Even if insulation is labeled as fire-resistant, no insulation is fireproof. With the right conditions, any insulation will eventually catch on fire.

Cellulose is typically used for most “regular” insulation. This material is absolutely able to catch on fire, and it will do so rather quickly. Therefore, it is not best if you’re worried about fires in your home.

Is Fiberglass Insulation Fireproof?

Fiberglass insulation includes tiny particles of glass in it. Therefore, it tends to be more resistant to fire than other types of insulation. But this does not mean that it is fireproof. If put in the right circumstances, fiberglass will catch on fire.

Plus, fiberglass insulation can be packed inside of paper or foil, which is absolutely able to catch on fire. These materials may actually make fiberglass more likely to catch on fire since it will be engulfed in flames should fire reach the packaging.

You should not treat fiberglass insulation as if it cannot catch on fire. As always, follow commonsense safety protocols.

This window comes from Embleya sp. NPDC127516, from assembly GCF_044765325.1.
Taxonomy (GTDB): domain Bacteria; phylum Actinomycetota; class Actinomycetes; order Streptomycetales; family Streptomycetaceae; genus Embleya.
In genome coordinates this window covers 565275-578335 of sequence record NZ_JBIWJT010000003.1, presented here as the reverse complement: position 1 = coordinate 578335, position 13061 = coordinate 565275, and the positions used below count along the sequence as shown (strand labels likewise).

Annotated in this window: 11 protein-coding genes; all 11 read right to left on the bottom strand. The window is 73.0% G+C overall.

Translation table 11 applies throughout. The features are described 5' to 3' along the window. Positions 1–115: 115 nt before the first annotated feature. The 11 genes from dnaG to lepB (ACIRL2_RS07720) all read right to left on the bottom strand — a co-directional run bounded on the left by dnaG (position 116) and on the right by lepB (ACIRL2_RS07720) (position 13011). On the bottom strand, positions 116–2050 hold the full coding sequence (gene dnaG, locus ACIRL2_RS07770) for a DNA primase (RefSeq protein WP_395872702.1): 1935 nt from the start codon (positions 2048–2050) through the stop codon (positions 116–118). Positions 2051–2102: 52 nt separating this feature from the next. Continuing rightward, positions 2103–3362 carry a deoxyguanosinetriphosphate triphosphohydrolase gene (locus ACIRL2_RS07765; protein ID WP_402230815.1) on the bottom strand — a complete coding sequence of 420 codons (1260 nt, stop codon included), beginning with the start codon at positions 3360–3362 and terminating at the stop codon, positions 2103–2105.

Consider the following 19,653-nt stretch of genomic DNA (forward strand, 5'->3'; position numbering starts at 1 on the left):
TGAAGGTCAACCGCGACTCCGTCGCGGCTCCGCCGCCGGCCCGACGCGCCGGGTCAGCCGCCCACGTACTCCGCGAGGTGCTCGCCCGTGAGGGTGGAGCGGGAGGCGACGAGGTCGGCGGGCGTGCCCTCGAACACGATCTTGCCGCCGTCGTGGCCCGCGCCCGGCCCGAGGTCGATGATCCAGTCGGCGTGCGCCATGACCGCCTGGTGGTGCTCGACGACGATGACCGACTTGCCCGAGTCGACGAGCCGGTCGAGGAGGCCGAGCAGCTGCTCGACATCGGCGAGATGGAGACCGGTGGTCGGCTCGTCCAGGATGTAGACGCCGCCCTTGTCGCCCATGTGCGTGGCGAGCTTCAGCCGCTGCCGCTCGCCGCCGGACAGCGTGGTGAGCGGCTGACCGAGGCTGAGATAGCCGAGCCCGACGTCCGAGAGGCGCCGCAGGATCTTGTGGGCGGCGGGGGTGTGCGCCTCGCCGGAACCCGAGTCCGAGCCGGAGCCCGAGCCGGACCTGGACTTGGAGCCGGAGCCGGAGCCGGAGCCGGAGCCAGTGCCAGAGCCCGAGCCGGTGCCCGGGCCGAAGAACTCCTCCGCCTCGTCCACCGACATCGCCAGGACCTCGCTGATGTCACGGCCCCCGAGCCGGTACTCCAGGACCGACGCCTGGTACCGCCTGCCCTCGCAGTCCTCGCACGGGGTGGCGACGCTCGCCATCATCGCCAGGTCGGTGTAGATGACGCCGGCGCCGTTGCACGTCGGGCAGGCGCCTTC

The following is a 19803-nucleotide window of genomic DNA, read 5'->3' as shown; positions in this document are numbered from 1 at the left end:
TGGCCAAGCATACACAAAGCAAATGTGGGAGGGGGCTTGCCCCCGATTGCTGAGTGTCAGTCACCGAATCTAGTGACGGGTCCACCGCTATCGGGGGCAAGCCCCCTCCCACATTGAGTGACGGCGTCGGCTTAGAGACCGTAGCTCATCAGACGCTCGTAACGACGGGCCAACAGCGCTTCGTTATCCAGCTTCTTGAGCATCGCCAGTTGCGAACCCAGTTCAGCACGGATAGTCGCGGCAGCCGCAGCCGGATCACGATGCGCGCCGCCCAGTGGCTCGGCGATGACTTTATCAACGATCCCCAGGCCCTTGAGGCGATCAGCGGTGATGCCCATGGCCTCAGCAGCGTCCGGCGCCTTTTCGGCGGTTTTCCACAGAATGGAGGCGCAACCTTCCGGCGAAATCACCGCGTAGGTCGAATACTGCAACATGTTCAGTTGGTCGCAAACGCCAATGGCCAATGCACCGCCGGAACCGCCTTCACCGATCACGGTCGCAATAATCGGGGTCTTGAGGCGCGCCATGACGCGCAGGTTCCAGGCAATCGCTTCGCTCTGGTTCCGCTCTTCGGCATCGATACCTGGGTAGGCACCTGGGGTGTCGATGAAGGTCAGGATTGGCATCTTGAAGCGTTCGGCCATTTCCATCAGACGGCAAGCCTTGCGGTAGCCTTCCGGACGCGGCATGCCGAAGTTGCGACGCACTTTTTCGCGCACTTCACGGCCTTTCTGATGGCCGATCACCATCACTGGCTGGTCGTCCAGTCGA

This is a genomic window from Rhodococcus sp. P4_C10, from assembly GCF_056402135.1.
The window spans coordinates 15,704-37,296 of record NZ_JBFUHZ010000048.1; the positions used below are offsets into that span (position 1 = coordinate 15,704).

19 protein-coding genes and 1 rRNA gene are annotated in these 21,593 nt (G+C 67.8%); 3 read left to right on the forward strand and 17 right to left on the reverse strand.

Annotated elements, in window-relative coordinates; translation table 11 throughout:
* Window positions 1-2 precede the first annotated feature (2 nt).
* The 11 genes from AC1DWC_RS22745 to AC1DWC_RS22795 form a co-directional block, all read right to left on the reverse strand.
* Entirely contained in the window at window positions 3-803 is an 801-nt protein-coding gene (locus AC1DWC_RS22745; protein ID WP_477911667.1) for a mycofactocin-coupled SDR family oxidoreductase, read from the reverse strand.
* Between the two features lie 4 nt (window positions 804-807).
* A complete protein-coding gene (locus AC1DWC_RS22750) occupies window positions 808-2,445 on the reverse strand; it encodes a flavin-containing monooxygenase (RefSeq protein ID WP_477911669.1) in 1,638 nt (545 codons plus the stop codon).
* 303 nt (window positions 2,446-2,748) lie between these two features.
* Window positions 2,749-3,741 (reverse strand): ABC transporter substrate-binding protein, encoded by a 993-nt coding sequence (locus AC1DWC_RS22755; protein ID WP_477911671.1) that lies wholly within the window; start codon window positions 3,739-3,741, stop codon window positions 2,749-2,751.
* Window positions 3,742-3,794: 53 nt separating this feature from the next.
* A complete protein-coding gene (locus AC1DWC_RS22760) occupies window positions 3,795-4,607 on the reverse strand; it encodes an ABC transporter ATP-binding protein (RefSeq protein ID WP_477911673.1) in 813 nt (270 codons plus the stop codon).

facade insulation
Image Credit: AKuptsova, Pixabay

What Types of Insulation Are Fireproof?

There is no truly fireproof insulation. However, fiberglass is the most fire-resistant insulation out there. Other types of insulation vary in their ability to withstand fire. Some loose insulation is not very fireproof at all, while others are treated to be more fireproof. Therefore, you need to research the particular type of insulation to determine how fireproof it is.

There are several things you can do to make insulation more or less fireproof when manufacturing it, so it tends to vary widely in its sensitivity to fire. For this reason, most insulation has a fire warning.

What is Non-Combustible Insulation?

There are several types of insulation that cannot catch on fire, though they can still transfer heat to the things around them. This type of insulation is often made from materials that simply cannot be set on fire, like mineral wood and multi-foil. Because these materials are extremely synthetic, many of them can be more expensive. They are also rarer, which does a bit to drive up their price.